a. Make a phone call: to a lawyer or relative or anyone
b. Ask to see a lawyer immediately: if you don’t have the money ask for a Duty Council
c. A Duty Council is a lawyer provided by the state
d. Talk to a lawyer before you talk to the police
e. Tell your lawyer if anyone hits you and identify who did so by name and number
f. Give no explanations excuses or stories: you can make your defense later in court based on what you and your lawyer decided
g. Ask the sub officer in charge of the station to grant bail once you are charged with an offence
h. Ask to be taken before a justice of The Peace immediately if the sub officer refuses you bail
i. Demand to be brought before a Resident Magistrate and have your lawyer ask the judge for bail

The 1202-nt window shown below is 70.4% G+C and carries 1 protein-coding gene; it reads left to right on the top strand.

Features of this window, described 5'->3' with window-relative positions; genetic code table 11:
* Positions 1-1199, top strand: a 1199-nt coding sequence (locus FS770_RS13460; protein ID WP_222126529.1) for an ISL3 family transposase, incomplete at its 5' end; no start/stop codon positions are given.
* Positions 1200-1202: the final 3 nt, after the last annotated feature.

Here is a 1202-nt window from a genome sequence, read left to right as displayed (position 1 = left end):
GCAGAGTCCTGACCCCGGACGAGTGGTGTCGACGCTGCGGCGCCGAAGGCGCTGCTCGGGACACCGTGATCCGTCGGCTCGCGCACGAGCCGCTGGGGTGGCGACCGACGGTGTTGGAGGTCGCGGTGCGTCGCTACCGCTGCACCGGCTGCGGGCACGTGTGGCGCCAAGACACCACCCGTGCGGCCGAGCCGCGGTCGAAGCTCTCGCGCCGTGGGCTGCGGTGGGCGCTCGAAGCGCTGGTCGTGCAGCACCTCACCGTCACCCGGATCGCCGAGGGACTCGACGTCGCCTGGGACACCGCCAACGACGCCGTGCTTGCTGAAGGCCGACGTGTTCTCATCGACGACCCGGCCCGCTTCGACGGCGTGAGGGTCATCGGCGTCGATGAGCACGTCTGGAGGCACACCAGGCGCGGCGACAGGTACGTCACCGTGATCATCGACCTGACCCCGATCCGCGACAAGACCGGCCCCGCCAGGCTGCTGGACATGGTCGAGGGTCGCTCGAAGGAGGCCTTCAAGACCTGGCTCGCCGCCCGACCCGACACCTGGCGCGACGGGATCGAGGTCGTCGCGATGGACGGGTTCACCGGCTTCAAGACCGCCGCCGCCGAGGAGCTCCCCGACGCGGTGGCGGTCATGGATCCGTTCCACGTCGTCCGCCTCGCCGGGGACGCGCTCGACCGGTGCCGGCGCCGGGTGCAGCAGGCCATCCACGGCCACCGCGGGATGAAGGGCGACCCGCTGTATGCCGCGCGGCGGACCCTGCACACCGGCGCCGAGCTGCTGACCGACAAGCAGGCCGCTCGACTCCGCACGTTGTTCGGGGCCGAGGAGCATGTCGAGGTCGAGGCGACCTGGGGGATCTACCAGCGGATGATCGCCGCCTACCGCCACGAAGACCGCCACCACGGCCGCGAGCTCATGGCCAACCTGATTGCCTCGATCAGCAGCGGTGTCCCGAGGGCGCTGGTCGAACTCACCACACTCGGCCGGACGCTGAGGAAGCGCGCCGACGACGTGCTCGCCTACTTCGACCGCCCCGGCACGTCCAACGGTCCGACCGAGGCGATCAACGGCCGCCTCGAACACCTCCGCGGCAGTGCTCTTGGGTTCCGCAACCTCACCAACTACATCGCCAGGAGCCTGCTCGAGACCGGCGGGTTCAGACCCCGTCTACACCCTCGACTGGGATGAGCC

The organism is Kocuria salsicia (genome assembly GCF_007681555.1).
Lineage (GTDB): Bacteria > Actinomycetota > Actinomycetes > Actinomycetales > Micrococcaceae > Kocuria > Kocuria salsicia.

j. Ask that any property taken from you be listed and sealed in your presence
Cases of Assault:An assault is an apprehension that someone is about to hit you

The following may apply:
1) Call 119 or go to the station or the police arrives depending on the severity of the injuries

2) The report must be about the incident as it happened, once the report is admitted as evidence it becomes the basis for the trial

3) Critical evidence must be gathered as to the injuries received which may include a Doctor’s report of the injuries.

4) The description must be clearly stated; describing injuries directly and identifying them clearly, show the doctor the injuries clearly upon the visit it must be able to stand up under cross examination in court.

5) Misguided evidence threatens the credibility of the witness during a trial; avoid the questioning of the witnesses credibility, the tribunal of fact must be able to rely on the witness’s word in presenting evidence

6) The court is guided by credible evidence on which it will make it’s finding of facts

7) Bolster the credibility of a case by a report from an independent disinterested party.